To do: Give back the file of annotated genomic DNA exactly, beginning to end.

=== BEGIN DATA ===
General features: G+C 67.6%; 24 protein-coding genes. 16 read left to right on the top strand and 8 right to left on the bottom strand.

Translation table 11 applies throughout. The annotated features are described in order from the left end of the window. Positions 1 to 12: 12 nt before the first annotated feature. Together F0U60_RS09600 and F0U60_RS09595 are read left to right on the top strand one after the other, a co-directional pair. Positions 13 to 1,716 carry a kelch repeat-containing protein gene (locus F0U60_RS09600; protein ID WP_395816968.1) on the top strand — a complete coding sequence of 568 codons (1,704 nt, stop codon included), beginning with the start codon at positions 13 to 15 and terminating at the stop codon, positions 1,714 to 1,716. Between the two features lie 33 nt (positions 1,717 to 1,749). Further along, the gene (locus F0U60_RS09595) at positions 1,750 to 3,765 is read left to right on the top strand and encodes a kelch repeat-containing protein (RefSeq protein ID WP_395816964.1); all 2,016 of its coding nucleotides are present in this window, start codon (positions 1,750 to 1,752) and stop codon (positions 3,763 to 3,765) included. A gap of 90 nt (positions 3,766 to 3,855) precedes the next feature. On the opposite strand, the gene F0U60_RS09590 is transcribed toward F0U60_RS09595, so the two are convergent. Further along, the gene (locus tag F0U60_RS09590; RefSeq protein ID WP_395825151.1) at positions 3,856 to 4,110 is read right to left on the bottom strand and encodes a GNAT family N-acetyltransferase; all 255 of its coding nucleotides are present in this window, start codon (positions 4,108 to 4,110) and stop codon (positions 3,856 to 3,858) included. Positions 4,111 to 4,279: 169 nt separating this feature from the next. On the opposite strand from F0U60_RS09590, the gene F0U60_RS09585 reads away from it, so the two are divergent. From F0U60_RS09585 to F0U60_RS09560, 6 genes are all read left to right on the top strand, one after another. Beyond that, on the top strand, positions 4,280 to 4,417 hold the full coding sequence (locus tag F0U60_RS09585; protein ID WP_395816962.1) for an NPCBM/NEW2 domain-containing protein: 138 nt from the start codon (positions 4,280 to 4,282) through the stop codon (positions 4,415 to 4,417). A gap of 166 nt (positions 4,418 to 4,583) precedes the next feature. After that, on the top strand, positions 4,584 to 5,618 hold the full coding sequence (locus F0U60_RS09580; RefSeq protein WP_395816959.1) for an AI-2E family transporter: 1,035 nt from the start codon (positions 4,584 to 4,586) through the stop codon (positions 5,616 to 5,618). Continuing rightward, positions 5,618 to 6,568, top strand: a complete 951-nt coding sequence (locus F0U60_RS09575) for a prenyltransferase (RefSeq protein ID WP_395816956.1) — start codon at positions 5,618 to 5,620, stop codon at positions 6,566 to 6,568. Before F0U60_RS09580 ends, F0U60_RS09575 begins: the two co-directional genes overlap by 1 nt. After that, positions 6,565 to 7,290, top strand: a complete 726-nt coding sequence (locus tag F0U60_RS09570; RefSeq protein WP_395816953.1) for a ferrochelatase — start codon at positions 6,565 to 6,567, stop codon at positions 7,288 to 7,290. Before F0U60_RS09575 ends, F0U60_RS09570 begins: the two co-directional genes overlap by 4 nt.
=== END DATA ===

General features: G+C 67.6%; 24 protein-coding genes. 16 read left to right on the top strand and 8 right to left on the bottom strand.

Translation table 11 applies throughout. The annotated features are described in order from the left end of the window. Positions 1 to 12: 12 nt before the first annotated feature. Together F0U60_RS09600 and F0U60_RS09595 are read left to right on the top strand one after the other, a co-directional pair. Positions 13 to 1,716 carry a kelch repeat-containing protein gene (locus F0U60_RS09600; protein ID WP_395816968.1) on the top strand — a complete coding sequence of 568 codons (1,704 nt, stop codon included), beginning with the start codon at positions 13 to 15 and terminating at the stop codon, positions 1,714 to 1,716. Between the two features lie 33 nt (positions 1,717 to 1,749). Further along, the gene (locus F0U60_RS09595) at positions 1,750 to 3,765 is read left to right on the top strand and encodes a kelch repeat-containing protein (RefSeq protein ID WP_395816964.1); all 2,016 of its coding nucleotides are present in this window, start codon (positions 1,750 to 1,752) and stop codon (positions 3,763 to 3,765) included. A gap of 90 nt (positions 3,766 to 3,855) precedes the next feature. On the opposite strand, the gene F0U60_RS09590 is transcribed toward F0U60_RS09595, so the two are convergent. Further along, the gene (locus tag F0U60_RS09590; RefSeq protein ID WP_395825151.1) at positions 3,856 to 4,110 is read right to left on the bottom strand and encodes a GNAT family N-acetyltransferase; all 255 of its coding nucleotides are present in this window, start codon (positions 4,108 to 4,110) and stop codon (positions 3,856 to 3,858) included. Positions 4,111 to 4,279: 169 nt separating this feature from the next. On the opposite strand from F0U60_RS09590, the gene F0U60_RS09585 reads away from it, so the two are divergent. From F0U60_RS09585 to F0U60_RS09560, 6 genes are all read left to right on the top strand, one after another. Beyond that, on the top strand, positions 4,280 to 4,417 hold the full coding sequence (locus tag F0U60_RS09585; protein ID WP_395816962.1) for an NPCBM/NEW2 domain-containing protein: 138 nt from the start codon (positions 4,280 to 4,282) through the stop codon (positions 4,415 to 4,417). A gap of 166 nt (positions 4,418 to 4,583) precedes the next feature. After that, on the top strand, positions 4,584 to 5,618 hold the full coding sequence (locus F0U60_RS09580; RefSeq protein WP_395816959.1) for an AI-2E family transporter: 1,035 nt from the start codon (positions 4,584 to 4,586) through the stop codon (positions 5,616 to 5,618). Continuing rightward, positions 5,618 to 6,568, top strand: a complete 951-nt coding sequence (locus F0U60_RS09575) for a prenyltransferase (RefSeq protein ID WP_395816956.1) — start codon at positions 5,618 to 5,620, stop codon at positions 6,566 to 6,568. Before F0U60_RS09580 ends, F0U60_RS09575 begins: the two co-directional genes overlap by 1 nt. After that, positions 6,565 to 7,290, top strand: a complete 726-nt coding sequence (locus tag F0U60_RS09570; RefSeq protein WP_395816953.1) for a ferrochelatase — start codon at positions 6,565 to 6,567, stop codon at positions 7,288 to 7,290. Before F0U60_RS09575 ends, F0U60_RS09570 begins: the two co-directional genes overlap by 4 nt.